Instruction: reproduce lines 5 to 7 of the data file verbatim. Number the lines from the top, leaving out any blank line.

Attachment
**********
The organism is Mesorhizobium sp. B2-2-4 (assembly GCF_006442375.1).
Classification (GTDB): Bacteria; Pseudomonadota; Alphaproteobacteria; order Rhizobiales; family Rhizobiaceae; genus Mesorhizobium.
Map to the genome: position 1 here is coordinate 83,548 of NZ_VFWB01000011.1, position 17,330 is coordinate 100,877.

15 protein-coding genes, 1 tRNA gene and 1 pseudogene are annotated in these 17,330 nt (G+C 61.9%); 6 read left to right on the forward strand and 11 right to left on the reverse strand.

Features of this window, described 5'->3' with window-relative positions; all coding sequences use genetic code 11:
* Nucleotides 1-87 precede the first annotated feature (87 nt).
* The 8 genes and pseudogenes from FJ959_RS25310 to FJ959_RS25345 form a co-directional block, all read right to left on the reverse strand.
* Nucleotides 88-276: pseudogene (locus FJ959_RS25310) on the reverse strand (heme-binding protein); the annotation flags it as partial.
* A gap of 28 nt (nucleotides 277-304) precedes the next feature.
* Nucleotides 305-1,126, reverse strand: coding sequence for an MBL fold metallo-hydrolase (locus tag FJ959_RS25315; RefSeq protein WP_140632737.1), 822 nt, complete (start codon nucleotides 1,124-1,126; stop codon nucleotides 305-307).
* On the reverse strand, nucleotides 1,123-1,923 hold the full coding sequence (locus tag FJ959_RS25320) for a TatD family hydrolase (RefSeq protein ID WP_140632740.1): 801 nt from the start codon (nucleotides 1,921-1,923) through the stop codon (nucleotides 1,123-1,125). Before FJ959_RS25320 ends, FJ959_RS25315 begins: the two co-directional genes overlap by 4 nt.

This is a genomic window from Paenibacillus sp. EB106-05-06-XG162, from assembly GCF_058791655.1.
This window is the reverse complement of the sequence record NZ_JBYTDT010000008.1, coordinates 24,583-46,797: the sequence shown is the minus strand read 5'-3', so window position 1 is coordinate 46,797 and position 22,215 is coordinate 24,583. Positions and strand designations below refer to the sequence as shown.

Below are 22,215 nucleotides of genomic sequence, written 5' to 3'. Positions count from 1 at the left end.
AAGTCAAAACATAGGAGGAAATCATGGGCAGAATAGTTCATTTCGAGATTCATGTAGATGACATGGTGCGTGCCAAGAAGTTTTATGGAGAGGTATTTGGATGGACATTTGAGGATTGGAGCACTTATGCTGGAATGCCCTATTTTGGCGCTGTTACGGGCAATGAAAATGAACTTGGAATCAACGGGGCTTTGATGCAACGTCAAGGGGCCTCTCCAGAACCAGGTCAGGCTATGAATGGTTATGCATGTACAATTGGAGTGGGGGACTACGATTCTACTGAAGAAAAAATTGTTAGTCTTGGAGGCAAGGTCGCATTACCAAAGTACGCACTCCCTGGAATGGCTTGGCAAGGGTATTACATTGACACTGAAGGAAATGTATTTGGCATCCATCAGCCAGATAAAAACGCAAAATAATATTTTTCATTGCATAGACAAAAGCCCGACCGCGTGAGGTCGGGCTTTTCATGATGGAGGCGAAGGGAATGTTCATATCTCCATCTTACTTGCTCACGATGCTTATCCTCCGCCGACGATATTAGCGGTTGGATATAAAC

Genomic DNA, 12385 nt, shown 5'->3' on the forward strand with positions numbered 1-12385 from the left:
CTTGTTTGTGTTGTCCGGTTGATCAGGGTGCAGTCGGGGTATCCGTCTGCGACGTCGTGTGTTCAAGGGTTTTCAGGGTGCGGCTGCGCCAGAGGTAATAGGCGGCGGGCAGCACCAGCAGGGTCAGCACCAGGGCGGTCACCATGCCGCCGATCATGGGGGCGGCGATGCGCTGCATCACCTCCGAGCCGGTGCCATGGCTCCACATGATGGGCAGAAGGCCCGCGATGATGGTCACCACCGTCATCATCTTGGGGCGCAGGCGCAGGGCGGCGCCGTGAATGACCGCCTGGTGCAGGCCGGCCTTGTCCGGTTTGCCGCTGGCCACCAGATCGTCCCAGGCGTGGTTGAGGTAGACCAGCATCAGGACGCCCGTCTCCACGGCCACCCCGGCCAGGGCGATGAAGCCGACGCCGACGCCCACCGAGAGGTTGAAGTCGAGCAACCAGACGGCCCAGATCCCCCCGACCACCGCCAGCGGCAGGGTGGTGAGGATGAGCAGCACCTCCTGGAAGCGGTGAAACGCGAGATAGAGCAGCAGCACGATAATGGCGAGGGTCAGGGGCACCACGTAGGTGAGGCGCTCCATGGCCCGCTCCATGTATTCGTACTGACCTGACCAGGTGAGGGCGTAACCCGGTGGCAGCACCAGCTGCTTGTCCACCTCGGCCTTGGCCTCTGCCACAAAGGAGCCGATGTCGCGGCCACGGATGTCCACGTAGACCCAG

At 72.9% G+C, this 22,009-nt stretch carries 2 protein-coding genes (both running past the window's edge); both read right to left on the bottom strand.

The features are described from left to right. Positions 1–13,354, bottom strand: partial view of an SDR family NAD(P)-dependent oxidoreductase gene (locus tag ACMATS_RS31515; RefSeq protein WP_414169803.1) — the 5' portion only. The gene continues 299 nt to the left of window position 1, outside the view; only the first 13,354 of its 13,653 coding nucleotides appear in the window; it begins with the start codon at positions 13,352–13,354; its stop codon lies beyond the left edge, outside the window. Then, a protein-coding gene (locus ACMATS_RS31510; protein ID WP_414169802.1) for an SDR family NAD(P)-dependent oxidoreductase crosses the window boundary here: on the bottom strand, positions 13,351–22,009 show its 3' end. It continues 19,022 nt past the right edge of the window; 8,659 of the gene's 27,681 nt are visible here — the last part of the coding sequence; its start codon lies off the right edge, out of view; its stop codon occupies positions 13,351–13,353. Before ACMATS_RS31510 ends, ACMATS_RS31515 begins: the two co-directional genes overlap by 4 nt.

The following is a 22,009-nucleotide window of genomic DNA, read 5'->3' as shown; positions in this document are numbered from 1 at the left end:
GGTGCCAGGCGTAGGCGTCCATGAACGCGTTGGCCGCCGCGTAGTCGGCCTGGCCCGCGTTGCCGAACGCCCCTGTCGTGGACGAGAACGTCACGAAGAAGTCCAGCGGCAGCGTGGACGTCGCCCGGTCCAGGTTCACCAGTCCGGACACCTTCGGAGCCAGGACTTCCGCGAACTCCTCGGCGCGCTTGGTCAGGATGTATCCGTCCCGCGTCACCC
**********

Features of this window, described 5'->3' with window-relative positions; all coding sequences use genetic code 11:
* Nucleotides 1-87 precede the first annotated feature (87 nt).
* The 8 genes and pseudogenes from FJ959_RS25310 to FJ959_RS25345 form a co-directional block, all read right to left on the reverse strand.